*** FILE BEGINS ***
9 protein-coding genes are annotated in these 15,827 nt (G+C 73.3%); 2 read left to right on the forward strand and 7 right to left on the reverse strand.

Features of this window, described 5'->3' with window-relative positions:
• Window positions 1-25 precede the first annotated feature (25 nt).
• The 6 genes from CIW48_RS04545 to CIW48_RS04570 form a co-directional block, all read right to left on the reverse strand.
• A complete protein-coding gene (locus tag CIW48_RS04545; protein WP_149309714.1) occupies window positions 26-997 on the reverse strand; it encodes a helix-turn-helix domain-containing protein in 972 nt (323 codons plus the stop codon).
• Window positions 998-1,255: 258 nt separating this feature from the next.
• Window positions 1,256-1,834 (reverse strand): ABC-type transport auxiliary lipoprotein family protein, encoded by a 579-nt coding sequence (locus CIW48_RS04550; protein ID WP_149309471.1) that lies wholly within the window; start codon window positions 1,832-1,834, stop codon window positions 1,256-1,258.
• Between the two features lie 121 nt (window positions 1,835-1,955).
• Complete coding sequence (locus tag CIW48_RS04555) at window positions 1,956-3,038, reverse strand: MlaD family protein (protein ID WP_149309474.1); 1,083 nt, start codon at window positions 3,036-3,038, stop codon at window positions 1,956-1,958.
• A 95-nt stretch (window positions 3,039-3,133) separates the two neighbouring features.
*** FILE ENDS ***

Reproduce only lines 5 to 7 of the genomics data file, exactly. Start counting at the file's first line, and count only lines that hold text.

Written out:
• A complete protein-coding gene (locus tag CIW48_RS04545; protein WP_149309714.1) occupies window positions 26-997 on the reverse strand; it encodes a helix-turn-helix domain-containing protein in 972 nt (323 codons plus the stop codon).
• Window positions 998-1,255: 258 nt separating this feature from the next.
• Window positions 1,256-1,834 (reverse strand): ABC-type transport auxiliary lipoprotein family protein, encoded by a 579-nt coding sequence (locus CIW48_RS04550; protein ID WP_149309471.1) that lies wholly within the window; start codon window positions 1,832-1,834, stop codon window positions 1,256-1,258.